After that, Tengi George-Ikoli (Senior officer, NRGI) gave opening remarks where she stated that it is important to critically evaluate the dynamics of the decade of gas policy that seeks to drive natural gas production and utilization in the country. She highlighted that there is a need to comprehensively discuss the issues of the successful implementation of previous gas plans, i.e., the 2008 Gas Master Plan and the 2017 National Gas Policy. Some drawbacks include but are not limited to the lack of investments necessary to build gas infrastructure, sufficient incentives for the private sector to increase gas supply, resolving gas-to-power fiscal framework, and complexities surrounding the process of getting gas to the end-users. She highlighted the challenges inherent in the lack of disclosure of the decade of gas policy that stakeholders can interrogate and engage with.
Goodwill messages were given by key government stakeholders, including the Permanent Secretary of the Federal Ministry of Petroleum Resources and the Federal Ministry of Niger Delta Affairs, Executive Secretary; Nigerian Extractives Industries Transparency Initiative (NEITI), Director General, National Council on Climate Change (NCCC), Head/Progamme Manager, Energy Transition Office.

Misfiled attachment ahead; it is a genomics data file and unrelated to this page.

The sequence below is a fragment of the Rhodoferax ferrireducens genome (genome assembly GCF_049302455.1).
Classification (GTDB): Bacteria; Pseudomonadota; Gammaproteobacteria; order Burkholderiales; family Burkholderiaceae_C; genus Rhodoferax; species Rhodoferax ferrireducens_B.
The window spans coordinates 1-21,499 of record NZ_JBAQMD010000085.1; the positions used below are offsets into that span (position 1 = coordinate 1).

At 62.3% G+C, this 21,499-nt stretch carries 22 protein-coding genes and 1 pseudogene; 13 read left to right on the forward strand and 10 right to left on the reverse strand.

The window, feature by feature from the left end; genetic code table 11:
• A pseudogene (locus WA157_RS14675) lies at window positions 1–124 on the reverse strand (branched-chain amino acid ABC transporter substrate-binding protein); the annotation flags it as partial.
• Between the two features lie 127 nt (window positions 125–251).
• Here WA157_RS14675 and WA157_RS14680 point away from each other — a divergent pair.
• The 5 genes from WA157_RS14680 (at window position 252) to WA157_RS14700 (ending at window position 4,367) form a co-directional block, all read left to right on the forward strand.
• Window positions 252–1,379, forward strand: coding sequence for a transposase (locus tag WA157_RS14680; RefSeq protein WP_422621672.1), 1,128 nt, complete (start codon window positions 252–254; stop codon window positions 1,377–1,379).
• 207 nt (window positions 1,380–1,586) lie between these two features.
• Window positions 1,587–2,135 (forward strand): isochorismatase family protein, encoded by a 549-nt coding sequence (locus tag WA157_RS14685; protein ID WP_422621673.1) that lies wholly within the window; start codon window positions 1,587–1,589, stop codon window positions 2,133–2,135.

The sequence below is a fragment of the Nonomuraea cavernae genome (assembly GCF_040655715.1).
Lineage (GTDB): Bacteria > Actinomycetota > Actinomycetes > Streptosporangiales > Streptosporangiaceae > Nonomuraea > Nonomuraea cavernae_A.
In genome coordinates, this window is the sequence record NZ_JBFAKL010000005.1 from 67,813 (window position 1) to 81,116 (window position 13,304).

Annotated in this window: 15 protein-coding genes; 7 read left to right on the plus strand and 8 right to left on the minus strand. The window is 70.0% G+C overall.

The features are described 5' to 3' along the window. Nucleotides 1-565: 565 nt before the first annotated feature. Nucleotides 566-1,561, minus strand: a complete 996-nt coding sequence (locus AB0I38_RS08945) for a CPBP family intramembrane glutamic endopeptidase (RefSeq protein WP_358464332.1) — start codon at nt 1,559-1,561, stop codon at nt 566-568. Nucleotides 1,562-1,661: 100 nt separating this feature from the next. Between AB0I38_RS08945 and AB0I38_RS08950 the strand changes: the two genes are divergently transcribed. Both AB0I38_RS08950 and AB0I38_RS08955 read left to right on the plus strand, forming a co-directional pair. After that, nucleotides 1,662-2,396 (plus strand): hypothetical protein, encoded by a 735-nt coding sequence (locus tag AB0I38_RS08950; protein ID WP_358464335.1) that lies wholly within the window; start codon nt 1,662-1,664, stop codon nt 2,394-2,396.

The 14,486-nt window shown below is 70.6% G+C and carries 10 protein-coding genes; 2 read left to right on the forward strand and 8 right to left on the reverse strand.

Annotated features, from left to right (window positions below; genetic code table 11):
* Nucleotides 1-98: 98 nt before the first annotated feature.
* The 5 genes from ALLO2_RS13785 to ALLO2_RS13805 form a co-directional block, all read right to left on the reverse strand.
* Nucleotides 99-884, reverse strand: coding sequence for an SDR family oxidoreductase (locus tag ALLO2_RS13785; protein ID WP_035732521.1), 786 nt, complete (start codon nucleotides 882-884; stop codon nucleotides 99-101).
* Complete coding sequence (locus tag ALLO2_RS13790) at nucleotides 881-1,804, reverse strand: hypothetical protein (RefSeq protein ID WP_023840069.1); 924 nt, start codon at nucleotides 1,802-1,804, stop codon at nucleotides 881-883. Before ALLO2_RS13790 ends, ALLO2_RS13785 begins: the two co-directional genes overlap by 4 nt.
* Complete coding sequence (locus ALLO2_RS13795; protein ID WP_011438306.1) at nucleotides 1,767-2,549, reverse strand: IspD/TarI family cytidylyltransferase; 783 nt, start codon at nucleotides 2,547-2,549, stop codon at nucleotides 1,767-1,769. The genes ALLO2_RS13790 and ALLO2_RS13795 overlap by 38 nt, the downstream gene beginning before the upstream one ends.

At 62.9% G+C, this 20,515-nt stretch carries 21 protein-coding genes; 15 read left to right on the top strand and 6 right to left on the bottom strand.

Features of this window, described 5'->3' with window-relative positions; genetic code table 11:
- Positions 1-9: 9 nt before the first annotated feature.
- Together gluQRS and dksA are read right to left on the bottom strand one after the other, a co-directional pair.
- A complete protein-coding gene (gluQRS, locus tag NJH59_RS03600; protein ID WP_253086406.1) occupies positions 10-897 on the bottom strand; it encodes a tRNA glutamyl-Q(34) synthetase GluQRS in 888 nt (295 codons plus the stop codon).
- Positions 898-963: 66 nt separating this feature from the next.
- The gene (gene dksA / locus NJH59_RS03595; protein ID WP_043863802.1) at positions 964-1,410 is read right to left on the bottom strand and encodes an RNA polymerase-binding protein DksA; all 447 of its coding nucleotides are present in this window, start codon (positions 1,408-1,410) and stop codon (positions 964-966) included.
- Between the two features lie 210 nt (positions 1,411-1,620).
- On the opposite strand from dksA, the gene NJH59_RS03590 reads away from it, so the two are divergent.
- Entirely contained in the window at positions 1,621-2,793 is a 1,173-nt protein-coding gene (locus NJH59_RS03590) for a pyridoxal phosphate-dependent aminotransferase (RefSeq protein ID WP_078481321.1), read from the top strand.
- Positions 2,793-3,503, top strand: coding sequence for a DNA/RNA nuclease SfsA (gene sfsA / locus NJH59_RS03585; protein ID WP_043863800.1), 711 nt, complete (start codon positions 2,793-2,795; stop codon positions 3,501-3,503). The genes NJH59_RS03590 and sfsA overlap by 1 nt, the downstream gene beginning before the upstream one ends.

The panel discussions comprising of two sessions after that, Speakers included Aaron Sayne (NRGI), Israel Aye (Energy Governance Expert), Dr. Nuhu Habib(NUPRC), Charles Majomi (Nextier Gas and Energy Transition), Gbemi Akinsipe (ETO), Alexander Sewell (SDN) and Juliet Ukanwosu (MITEI).
Below are the key points made during the panel session:
KEY HIGHLIGHTS FROM THE DISCUSSIONS
i. Nigeria’s decade of gas policy is the latest in government plans to expand gas use in Nigeria. Three years into the decade of gas policy, there is no clarity on how Nigeria intends to improve on the challenges faced in implementing the previous 2008 Gas Master Plan and the 2017 National Gas Policy. Understanding how the policy aligns with Nigeria’s developmental plans, Nationally Determined Contribution (NDC), and energy transition plan is important.
ii. There is dwindling financing for natural gas projects globally, posited to be based on a preference for environmentally sustainable and climate-friendly projects. A reflection of this is the fact that out of the several gas-to-power projects (estimated at USD 80 billion) that are planned to be established in Nigeria, only USD 1 billion has been committed to these projects, with the other projects being in negotiation stages, facing several challenges for many years.